If you enjoy reading about the second world war, may I suggest my other website USS Hornet (CV-12) – A Father’s Untold War Story. I also have several posts about the war in the A to Z Challenge from 2015.
B-17 Flying Fortresses of the U.S. Eighth Air Force pass through a flak-filled sky on a raid over Berlin, 6 March 1944.
On March 4, 1944, the U.S. Eighth Air Force launched the first American bombing raid against the German capital of Berlin. The British Royal Air Force (RAF) suffered heavy losses since it began conducting night raids against Berlin and other German cities in November 1943. The British inflicted significant damage against their targets but the German defenses were effective.
The crew of a Short Stirling B Mark III of No. 622 Squadron RAF report their experiences to an intelligence officer at Mildenhall, Suffolk, after returning from the major raid on Berlin of 22/23 November 1943. 764 aircraft took part in the attack, of which 50 were Stirlings, it being the last time they were sent to Germany. Those shown are (left to right): Flight Lieutenant R D Mackay (navigator), Flying Officer G Dunbar (interrogating officer), Sergeant J Towns (rear gunner, partly hidden by Dunbar), Pilot Officer K Pollard (wireless operator), Flight Sergeant C Stevenson (second pilot, standing), Squadron Leader J Martin (captain and flight commander), Sergeant W Rigby (mid-upper gunner), Flying Officer Grainger (bomb aimer) and Sergeant H Fletching (flight engineer). The crew of a Short Stirling bomber of No. 622 Squadron RAF being debriefed by the intelligence officer at Mildenhall, Suffolk, after returning from the major raid on Berlin of 22/23 November 1943. CH 11641 Part of AIR MINISTRY SECOND WORLD WAR OFFICIAL COLLECTION Subject period Second World War Alternative Names object category: Black and white Creator Goodchild A (Fg Off) Royal Air Force official photographer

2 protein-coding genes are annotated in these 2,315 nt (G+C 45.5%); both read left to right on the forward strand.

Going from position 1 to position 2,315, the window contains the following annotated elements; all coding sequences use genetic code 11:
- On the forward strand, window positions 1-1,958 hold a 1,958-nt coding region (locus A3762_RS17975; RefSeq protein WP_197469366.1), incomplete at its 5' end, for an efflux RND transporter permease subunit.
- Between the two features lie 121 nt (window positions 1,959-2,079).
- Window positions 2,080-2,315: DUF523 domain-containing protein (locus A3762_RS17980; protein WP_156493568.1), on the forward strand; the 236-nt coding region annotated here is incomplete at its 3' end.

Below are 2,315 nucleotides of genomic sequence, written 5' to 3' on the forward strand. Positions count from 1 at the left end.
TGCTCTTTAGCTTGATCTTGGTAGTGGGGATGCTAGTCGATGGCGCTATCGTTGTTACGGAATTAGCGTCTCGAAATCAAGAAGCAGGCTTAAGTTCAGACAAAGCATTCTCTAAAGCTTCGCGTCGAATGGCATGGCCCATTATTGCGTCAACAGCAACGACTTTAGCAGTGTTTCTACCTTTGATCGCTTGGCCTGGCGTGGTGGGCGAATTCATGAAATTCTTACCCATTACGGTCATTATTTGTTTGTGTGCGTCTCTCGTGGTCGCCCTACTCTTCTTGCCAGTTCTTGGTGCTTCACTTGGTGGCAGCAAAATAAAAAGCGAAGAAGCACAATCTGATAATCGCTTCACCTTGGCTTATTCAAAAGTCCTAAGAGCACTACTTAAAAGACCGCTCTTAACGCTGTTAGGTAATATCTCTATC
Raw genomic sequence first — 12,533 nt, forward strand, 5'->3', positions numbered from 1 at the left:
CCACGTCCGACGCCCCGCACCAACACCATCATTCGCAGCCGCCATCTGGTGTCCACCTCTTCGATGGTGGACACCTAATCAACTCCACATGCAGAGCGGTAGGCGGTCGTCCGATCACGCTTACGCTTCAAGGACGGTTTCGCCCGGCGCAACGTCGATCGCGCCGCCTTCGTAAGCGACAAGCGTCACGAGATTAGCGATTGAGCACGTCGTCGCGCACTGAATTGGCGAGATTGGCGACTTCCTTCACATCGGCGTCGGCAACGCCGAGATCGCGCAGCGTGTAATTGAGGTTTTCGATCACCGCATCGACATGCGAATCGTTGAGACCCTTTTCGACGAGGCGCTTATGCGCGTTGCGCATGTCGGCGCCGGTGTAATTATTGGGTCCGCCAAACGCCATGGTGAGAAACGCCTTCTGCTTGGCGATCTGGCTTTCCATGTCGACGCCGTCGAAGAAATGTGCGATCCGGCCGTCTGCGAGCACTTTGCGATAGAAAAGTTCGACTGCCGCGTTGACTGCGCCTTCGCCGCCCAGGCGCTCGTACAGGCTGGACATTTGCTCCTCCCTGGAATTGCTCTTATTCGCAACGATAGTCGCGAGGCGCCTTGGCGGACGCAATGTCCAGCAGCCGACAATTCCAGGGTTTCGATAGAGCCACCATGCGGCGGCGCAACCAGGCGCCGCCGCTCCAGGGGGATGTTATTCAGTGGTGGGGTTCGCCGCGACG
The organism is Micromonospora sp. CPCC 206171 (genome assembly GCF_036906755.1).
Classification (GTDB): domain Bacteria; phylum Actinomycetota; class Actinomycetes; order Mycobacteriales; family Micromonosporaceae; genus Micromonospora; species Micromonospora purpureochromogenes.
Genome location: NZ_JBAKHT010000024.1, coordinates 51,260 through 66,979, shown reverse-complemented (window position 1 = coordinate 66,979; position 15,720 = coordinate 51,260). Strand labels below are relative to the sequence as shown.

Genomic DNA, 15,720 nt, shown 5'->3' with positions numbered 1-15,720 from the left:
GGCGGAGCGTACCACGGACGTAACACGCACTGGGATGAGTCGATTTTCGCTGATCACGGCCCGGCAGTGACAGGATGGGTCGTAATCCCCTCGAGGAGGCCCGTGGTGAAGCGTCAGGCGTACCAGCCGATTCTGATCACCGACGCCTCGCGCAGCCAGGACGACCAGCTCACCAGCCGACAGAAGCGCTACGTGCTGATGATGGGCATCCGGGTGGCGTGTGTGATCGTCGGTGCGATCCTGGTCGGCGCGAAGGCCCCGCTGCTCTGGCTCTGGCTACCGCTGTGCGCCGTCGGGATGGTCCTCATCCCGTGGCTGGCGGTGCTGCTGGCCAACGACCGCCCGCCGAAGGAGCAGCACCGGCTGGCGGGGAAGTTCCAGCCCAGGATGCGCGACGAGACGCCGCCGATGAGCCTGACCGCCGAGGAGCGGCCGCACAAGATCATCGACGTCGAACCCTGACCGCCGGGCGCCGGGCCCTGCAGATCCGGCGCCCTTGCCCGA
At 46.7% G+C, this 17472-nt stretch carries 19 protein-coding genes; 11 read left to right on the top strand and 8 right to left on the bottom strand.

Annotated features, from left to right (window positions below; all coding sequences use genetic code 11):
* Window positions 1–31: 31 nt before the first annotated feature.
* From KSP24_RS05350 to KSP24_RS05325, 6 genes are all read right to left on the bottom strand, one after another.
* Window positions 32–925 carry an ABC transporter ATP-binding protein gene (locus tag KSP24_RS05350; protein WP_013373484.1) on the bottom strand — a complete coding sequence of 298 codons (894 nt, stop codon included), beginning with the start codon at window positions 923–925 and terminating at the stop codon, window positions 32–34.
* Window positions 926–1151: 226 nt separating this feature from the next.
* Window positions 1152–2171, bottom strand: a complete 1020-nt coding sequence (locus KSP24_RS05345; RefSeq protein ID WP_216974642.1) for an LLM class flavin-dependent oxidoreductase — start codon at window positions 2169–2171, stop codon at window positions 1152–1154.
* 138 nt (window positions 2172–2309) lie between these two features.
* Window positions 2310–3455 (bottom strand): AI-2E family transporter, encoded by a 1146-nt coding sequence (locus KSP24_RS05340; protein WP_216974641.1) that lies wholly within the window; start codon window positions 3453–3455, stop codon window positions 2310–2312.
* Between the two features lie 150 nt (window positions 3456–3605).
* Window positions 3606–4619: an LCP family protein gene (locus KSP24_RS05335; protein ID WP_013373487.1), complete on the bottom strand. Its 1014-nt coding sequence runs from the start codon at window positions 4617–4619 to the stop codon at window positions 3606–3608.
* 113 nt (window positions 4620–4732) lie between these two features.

- 35 RAF major raids between November 1943 and March 1944
- RAF lost 1,047 aircraft and an even greater number damaged.
The Americans had been cautious in pursuing night raids because of their losses in the industrial centers during the day. In March, with the RAF exhausted, the U.S. Eighth Air Force finally pursued night bombing and made Berlin its primary target. Fourteen U.S. bomber wings took off for Germany from England on the evening of March 4; only one plane reached Berlin (the rest dropped their loads elsewhere; few planes were lost to German defenses). In retrospect, the initial American attack was considered “none too successful” (as recorded in the official history of U.S. Army Air Force). Subsequent attacks in March were more effective.
B-17 Flying Fortresses of the Eighth Air Force Over Europe during World War II